Having recently returned from the annual SBL conference, I came across a few new resources on Hebrews.
Hebrews by John Kleinig:
"This commentary is built on the common agreement that this book is a
written sermon by an unknown speaker. John Kleinig, the author of this
Concordia Commentary, proposes an interpretation of the text that uses a
new kind of liturgical rhetoric, a new method of discourse analysis,
and a new consideration of the context and purpose of the homily."
Hebrews-James by Ronald Rittgers:
"In this volume of the Reformation Commentary on Scripture, church
historian and theologian Ronald K. Rittgers guides readers through a
diversity of early modern commentary on both Hebrews and James. Readers
will hear from familiar voices as well as lesser-known figures from a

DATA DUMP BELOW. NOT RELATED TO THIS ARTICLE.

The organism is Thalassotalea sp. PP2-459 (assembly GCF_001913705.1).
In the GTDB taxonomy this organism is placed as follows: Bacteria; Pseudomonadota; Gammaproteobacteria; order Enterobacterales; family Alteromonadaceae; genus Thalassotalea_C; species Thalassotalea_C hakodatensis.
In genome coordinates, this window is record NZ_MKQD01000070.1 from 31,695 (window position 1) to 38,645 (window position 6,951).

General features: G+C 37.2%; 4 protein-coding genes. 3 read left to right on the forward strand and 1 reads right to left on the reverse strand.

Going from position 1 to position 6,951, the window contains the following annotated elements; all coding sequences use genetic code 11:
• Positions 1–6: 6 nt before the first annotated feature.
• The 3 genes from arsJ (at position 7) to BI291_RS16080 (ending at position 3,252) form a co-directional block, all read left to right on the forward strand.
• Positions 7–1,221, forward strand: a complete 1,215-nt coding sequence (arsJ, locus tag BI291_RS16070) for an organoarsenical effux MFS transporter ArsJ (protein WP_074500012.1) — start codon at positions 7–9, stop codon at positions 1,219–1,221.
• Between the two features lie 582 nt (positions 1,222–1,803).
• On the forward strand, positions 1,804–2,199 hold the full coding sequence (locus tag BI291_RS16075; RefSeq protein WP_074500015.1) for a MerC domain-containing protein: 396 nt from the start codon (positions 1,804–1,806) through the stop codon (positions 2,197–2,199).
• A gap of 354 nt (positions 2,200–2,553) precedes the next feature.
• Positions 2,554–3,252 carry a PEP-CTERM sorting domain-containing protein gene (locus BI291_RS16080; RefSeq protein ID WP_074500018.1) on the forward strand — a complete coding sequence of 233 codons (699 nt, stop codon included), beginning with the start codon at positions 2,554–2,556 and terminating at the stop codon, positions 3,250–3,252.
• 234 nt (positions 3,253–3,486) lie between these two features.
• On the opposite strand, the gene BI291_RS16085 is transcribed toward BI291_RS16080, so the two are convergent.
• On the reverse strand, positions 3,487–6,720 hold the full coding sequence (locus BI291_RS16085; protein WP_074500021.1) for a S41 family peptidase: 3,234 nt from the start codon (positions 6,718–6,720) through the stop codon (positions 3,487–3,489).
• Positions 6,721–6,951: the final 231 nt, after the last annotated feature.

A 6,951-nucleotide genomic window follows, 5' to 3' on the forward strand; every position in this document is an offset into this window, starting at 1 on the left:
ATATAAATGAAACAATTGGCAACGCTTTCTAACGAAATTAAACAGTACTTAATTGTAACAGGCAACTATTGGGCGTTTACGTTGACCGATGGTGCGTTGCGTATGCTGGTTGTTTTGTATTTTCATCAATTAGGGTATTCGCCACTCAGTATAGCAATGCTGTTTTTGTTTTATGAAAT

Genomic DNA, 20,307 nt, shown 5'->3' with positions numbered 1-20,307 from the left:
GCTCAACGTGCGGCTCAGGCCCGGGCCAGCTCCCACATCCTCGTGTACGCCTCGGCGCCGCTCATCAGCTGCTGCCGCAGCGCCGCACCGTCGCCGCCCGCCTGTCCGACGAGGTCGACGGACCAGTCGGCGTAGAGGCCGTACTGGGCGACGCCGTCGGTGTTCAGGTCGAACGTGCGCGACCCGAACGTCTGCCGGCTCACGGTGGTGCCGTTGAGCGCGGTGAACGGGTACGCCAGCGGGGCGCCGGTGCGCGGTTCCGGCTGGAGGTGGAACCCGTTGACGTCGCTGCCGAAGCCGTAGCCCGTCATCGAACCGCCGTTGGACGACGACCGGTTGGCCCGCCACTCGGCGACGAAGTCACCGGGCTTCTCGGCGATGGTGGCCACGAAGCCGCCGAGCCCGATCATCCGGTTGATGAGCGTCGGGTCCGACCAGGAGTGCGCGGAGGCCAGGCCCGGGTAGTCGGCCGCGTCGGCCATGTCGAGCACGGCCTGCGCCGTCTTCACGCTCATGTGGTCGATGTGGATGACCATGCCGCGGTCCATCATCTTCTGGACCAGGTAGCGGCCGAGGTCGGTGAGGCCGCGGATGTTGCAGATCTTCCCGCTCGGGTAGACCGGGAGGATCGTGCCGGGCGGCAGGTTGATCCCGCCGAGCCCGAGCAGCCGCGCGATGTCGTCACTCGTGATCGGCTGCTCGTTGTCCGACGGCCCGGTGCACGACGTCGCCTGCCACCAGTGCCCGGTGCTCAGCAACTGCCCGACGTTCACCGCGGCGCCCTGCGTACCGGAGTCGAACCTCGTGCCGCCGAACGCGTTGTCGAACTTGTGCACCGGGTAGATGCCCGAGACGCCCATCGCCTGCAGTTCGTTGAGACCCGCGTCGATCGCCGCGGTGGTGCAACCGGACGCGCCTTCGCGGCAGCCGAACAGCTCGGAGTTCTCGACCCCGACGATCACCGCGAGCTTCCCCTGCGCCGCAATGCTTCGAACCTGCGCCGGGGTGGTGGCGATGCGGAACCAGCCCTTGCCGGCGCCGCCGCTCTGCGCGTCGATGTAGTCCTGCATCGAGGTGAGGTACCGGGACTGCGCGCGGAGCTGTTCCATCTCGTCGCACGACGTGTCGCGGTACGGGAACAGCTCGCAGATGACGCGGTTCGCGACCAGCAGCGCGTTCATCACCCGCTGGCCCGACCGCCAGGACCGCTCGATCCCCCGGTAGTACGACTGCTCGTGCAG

variety of theological traditions, including Lutherans, Reformed,
Radicals, Anglicans, and Roman Catholics.
Drawing on a variety of resources—including commentaries, sermons,
treatises, and confessions—much of which appears here for the first time
in English, this volume provides resources for contemporary preachers,
enables scholars to better understand the depth and breadth of
Reformation commentary, and helps all who seek the assurance and
conviction that is found in Christ alone."
Third, GlossaHouse has produced a festschrift for Donald Hagner, entitled Treasures New & Old. It contains a couple of essays on Hebrews:
Schreiner, Thomas R. "Another Look at the Warnings in Hebrews: A Response to Critics." Pages 231–48.
Mackie, Scott D. "Experiential Cultic Soteriology and the Origins of Hebrews' High Priest Christology." Pages 249–67.